Phase 2 bike path could cause uproar

A bike path to accompany Phase 2 of the Carson City freeway could cause an uproar before that project is even designed.

City supervisors on Thursday approved a resolution laying out the major design elements of Phase 2 but insisted a multi-use path be included as part of the design of the freeway's southern leg.

However, that is the one provision of the 15-point resolution with which the Nevada Department of Transportation doesn't agree.

The state's preferred version of adding the path to Phase 2 would be to extend the path from Highway 50 East to Fairview Lane in an alignment agreed upon by the city, state and with direction from the state transportation board.

The state transportation board meets May 9 and will take up the issue of including a path in Phase 1 of the freeway.

The state's part of the resolution isn't assertive enough, Supervisor Kay Bennett said.

"The federal mandate says these paths shall be included in all construction projects. Our resolution should reflect our expectations. Just as we expect overpasses and interchanges, we expect bike and pedestrian paths as well."

The state decision would affect the path in Phase 2. Two city boards Wednesday asked that the state pay for the $3.3 million path in Phase 1.

"We need to resolve issues like the bike path," said Jim Gallegos, the state's freeway manager. "That's one we're still struggling with as a department and a state.

"The politics of this whole bike path thing has been a thorn in my side. The state board meeting in May will give us more information and we can study it more at that point."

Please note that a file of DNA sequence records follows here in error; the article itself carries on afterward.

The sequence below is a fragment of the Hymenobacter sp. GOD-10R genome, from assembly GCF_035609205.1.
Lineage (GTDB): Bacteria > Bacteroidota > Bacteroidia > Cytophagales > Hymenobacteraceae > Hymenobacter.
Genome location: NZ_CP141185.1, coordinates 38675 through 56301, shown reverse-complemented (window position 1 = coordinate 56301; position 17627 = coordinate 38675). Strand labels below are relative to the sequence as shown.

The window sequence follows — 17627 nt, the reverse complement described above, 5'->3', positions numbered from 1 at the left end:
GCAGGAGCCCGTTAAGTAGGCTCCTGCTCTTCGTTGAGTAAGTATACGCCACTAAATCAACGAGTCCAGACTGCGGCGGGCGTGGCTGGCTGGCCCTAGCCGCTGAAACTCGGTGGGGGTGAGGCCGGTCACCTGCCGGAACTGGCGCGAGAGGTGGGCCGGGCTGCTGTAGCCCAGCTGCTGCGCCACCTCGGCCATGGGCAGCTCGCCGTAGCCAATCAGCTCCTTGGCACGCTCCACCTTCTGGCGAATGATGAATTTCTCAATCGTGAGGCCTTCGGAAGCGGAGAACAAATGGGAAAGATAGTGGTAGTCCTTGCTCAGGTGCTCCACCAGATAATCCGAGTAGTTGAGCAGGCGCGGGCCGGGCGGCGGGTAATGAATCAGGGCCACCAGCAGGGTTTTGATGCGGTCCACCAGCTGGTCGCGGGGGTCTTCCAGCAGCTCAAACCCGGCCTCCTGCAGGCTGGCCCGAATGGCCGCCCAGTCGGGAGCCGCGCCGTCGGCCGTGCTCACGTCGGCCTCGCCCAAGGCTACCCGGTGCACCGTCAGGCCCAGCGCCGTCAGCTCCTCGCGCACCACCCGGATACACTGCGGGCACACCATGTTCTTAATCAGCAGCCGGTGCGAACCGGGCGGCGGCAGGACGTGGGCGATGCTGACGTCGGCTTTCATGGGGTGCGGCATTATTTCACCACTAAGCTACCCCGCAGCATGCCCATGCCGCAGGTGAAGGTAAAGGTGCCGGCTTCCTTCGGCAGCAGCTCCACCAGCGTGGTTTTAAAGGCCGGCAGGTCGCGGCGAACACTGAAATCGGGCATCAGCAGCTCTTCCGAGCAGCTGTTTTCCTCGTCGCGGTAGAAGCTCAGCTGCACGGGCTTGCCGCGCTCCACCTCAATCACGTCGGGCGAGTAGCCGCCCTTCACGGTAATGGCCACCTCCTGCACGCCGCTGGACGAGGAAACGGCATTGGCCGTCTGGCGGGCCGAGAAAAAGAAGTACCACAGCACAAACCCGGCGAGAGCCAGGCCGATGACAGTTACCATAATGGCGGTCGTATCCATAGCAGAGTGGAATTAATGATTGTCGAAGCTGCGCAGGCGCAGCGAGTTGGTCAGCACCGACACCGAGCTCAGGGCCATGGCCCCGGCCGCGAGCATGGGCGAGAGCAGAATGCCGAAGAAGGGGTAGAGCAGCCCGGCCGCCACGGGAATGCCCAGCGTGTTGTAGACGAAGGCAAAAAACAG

Gallegos said not coming to an agreement with the resolution prevents the state from finding a design consultant to start working on Phase 2.

"Unless we can come up with the scope of the cost of the path to agree with what will be included, it will put us at a disagreement later," Gallegos said.

Gallegos also noted that putting a path in the Phase 2 right of way would be difficult because at the freeway's intersections with Fifth Street, Koontz Lane, Clearview Drive and Snyder Avenue are all depressed, with the roads going over the freeway.

"I think the path through this depressed corridor will impact the design," Gallegos said. "It will be hard to fit a 30-foot path in a tight corridor."

The city's version of the resolution asks that the state include the path's funding in Phase 2. The city wants the path to be built, if not within the right of way in a similar alignment, perhaps with Edmonds Drive.

Supervisors and the state accepted the rest of the agreement, which lays out major design elements of the project such as the configuration of the southern interchange at Highway 395 South and Spooner Summit Junction.

"I'm not sure we're ready to be specific about what can and can't be included in the project," Mayor Ray Masayko said. "What we've tried to do is state our interest.

"In a written resolution we can't predict all the issues. It is really critical we give NDOT a strong message that in 2004 when Phase 1B is finished, we want Phase 2 ready to go."

Phase 2 will more than likely be broken into two phases, like Phase 1, of bridge construction and road construction. About $24 million has been set aside by the state for road design and advanced right-of-way costs, Gallegos said.

The five-mile stretch from Highway 50 East to the Spooner Summit Junction is estimated at $160 million, half of the cost probably funded with federal money, Magruder said. The state's goal is to start construction in 2004 or 2005 and end in 2007 or 2008.


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